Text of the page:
Bird flu prevention zone declared to stop spread of disease

Bird flu prevention zone declared to stop spread of disease

A bird flu prevention zone has been declared across the UK to stop the spread of the disease among poultry and other birds, chief veterinary officers have said.

From 5pm on Wednesday it became a legal requirement for all bird keepers to follow strict biosecurity measures to help protect their flocks.

Even “backyard owners” with a small number of birds, including chicken, ducks and geese, are advised to take action to limit the risk and keep watch for signs of disease

The move comes after Northern Ireland’s Chief Veterinary Officer Dr Robery Huey warned poultry farmers and pet bird keepers here to be on their guard after a case of bird flu was confirmed at a swan rescue centre in Worcestershire, England on October 27.

Dr Huey, below, said: “Following the confirmation of HPAI H5N1 in Worcestershire, I am encouraging all poultry keepers to remain vigilant and take action now as we enter this high risk period.  This is the time to critically review your biosecurity arrangements to reduce the risk of transmission of avian influenza to poultry or other captive birds.

“The Department has developed a biosecurity – self assessment tool which is available on the DAERA website to help bird keepers in the review of their biosecurity arrangements and provide the necessary assurances to protect their birds, the poultry industry and our economy as we come into the high risk winter months. The checklist can be completed online and saved to your device.”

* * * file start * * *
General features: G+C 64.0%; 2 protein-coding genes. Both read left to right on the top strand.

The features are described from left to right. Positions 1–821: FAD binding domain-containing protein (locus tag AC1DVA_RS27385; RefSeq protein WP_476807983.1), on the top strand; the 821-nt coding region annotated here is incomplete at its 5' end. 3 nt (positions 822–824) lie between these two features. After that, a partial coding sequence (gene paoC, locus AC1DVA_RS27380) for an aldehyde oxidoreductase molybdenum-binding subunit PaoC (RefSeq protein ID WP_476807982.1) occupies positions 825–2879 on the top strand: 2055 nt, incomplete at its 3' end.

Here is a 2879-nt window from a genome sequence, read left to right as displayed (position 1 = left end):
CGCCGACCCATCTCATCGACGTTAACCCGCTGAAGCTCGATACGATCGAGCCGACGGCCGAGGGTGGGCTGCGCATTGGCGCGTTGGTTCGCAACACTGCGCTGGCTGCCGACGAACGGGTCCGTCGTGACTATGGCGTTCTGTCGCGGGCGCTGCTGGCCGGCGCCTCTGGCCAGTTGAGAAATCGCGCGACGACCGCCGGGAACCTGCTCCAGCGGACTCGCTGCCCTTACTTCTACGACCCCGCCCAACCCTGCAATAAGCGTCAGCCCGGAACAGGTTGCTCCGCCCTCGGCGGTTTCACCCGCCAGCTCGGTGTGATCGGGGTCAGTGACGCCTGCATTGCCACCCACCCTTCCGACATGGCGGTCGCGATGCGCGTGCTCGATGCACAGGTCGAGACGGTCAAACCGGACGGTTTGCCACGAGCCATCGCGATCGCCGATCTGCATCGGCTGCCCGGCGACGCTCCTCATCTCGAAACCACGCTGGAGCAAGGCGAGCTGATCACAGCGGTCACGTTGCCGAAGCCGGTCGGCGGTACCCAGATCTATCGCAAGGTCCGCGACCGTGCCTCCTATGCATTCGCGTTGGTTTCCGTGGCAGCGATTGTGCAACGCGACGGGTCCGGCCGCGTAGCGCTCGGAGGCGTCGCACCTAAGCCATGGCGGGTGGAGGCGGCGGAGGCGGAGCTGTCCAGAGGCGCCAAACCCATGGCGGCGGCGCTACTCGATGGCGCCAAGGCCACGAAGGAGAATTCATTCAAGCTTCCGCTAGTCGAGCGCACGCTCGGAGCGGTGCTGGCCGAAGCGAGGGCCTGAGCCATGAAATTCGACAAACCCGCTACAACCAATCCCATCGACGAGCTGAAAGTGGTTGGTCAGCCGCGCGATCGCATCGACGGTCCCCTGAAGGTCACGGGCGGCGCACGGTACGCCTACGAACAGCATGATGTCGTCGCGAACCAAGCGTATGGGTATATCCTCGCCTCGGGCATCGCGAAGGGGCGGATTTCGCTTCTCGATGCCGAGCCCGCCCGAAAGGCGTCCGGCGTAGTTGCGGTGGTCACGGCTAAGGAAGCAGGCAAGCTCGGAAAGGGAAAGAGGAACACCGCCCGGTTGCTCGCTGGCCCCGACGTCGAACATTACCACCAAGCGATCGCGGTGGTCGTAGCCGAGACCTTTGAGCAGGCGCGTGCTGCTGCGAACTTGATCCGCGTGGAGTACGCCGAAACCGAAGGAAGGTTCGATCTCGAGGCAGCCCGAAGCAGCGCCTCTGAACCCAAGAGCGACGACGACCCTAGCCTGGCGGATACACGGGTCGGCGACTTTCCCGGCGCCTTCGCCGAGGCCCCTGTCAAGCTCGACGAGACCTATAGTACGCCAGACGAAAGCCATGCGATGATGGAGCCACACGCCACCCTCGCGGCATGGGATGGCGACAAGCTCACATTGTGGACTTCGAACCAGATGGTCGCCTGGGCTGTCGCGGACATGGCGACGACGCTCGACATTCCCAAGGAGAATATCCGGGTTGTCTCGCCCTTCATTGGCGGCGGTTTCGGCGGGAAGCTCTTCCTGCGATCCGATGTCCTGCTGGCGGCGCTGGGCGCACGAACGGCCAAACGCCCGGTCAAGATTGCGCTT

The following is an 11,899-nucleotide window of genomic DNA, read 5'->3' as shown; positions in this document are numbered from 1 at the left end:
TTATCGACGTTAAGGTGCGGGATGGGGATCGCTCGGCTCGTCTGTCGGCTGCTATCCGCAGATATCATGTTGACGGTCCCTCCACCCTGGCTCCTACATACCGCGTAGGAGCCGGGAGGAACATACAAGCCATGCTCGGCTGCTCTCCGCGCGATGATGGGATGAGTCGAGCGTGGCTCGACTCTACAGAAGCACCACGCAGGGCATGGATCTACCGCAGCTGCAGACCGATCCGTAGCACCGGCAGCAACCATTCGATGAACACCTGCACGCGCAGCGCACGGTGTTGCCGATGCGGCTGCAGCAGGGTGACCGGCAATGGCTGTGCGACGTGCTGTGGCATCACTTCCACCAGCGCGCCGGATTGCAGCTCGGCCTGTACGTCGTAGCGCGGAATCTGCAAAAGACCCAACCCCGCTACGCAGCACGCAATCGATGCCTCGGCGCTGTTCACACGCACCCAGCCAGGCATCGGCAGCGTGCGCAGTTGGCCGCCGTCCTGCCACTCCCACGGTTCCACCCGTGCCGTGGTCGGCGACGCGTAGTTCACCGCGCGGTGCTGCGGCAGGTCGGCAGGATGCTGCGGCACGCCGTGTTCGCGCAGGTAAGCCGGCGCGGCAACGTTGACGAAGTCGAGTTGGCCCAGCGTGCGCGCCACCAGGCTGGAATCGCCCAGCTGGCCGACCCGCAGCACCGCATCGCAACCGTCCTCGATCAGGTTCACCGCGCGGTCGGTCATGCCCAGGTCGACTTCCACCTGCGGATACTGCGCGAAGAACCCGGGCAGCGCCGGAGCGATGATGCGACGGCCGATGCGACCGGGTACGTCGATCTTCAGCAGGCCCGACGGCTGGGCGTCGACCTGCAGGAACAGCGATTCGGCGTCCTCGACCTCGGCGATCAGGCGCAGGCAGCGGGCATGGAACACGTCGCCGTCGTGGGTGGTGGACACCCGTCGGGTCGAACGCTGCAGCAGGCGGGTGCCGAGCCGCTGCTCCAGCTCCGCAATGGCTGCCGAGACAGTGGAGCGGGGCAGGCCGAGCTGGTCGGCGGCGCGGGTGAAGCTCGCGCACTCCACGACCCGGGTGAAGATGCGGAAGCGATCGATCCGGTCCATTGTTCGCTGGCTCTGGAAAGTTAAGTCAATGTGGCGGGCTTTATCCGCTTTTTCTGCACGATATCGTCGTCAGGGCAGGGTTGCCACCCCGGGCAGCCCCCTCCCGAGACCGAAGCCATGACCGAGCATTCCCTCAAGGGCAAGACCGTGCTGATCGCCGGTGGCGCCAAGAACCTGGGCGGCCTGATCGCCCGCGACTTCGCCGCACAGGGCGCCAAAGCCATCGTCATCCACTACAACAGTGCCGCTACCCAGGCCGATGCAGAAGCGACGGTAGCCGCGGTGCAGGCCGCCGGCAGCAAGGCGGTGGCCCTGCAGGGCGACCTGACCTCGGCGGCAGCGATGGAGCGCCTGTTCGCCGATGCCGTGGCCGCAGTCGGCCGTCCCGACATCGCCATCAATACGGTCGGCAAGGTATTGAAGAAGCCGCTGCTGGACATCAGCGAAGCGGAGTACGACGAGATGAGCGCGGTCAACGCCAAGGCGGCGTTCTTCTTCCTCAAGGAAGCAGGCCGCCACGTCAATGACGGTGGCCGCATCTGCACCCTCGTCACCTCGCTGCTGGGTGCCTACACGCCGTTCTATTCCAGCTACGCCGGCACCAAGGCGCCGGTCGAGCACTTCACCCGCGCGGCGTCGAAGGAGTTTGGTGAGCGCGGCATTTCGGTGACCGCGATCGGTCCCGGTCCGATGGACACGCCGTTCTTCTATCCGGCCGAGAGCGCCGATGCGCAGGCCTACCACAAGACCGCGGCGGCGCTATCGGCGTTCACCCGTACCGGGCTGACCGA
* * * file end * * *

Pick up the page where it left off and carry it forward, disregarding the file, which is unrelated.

There are some simple measures that all poultry keepers should take to protect their birds against the threat of avian flu. These apply to people running a large commercial farm, keeping a few hens in their back garden and those rearing game birds.

These include:

  • Keep the area where birds live clean and tidy, control rats and mice and regularly clean and disinfect any hard surfaces
  • Keep chickens and turkeys completely separate from ducks and geese
  • Conduct regular maintenance checks on their sheds
  • Clean moss off the roofs, empty gutters and remove vegetation between sheds where birds are kept
  • Draw up contingency plans for storing bedding and dealing with pests
  • Place birds’ feed and water in fully enclosed areas that are protected from wild birds, and remove any spilled feed regularly
  • Put fencing around outdoor areas where birds are allowed and limit their access to ponds or areas visited by wild waterfowl
  • Clean and disinfect footwear before and after entering premises where birds are kept

Dr Huey added: “This first avian influenza case of the 2021-22 season in the UK serves as a timely reminder and we can be sure that it is only a matter of time before it reaches our shores. Please remain alert for any signs of disease, continue to adopt good biosecurity measures on your premises and review business continuity plans.

“An outbreak of avian influenza in a small backyard flock could impose the same restrictions on movements of birds as if it was found on a commercial farm.  If avian influenza were to enter any flock, including backyard or hobby flocks, it could have a devastating effect on the poultry industry and could significantly impact international trade.”